The Culture of Property: Race, Class, and Housing Landscapes in Atlanta, 1880-1950

By Leeann Lands | Go to book overview

CHAPTER THREE
A City Divided, 1910 to 1917

If the home-owning whites who occupied the distinguished homes lining Jackson Hill, just east of Atlanta’s downtown, were uncomfortable with the presence of African Americans in the area, it did not surface publicly until 1910. That year, local whites attempted to remove historically black Morris Brown College to another part of the city. When blacks declined to move, whites drew and announced a boundary line to prevent what they called “Negro encroachment” and “invasion.” When black families continued renting and purchasing homes within Jackson Hill, whites pushed through segregation ordinances in 1913 and 1916.

Jackson Hill whites seemed increasingly disconcerted by the growing city. Homes filled in empty lots in the neighborhood. And African American families drew nearer. Worse, in whites’ view, black success meant that African American families no longer occupied small rows of “Negro tenements” and alley housing but were renting and purchasing bungalows next door. Black presence on street fronts challenged white notions of the proper place of blacks spatially and in social status.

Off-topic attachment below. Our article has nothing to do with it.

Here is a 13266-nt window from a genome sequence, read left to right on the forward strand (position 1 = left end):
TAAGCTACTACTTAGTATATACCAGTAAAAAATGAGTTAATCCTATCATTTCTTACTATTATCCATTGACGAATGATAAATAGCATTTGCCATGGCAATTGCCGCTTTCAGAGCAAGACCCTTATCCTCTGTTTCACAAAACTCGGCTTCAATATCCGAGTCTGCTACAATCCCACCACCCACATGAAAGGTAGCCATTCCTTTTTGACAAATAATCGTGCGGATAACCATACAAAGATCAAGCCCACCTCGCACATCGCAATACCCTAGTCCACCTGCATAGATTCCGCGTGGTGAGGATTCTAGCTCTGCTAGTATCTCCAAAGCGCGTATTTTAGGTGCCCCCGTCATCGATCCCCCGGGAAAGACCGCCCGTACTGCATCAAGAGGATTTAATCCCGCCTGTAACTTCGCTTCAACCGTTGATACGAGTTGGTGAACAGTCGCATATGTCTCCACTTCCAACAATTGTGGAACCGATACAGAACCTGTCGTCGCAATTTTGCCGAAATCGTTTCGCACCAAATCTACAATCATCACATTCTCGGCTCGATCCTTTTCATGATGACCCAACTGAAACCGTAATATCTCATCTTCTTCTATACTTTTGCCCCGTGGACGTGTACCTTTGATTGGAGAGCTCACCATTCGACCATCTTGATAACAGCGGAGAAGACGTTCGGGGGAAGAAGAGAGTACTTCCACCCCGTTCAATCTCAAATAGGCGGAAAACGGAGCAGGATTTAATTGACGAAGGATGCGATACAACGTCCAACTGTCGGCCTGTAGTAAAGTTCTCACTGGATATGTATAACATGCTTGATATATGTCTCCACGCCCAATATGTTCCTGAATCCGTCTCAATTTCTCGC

Moreover, Jackson Hill’s whites made their segregation demands as Edwin Ansley, Joel Hurt, and other elite investors established exclusive parkneighborhoods at the city’s northern and eastern edges. Arcadian landscapes, distinguished homes, calming tableaus—and a greater-than-average presence of homeowners—lured many civic elites away from the increasingly crowded city. Indeed, Atlanta’s boosters celebrated the modern city, but its mixture of backyard tenements, businesses, and homes paled in comparison to the era’s acclaimed monumentalism, planned neighborhoods, and civic centers. New neighborhood and city designs—and the promise of white neighbors—likewise attracted Jackson Hill’s whites. But rather than moving to Ansley Park or Druid Hills, white elites attempted to bring park-neighborhood practices and controls into their established neighborhood, and demanded that black families move out—or be moved out.

White elites insisted on whitening Jackson Hill. They attempted to move historically black Morris Brown College out of the neighborhood and to the west side of the city. When that action failed, they declared a fourteen-block section

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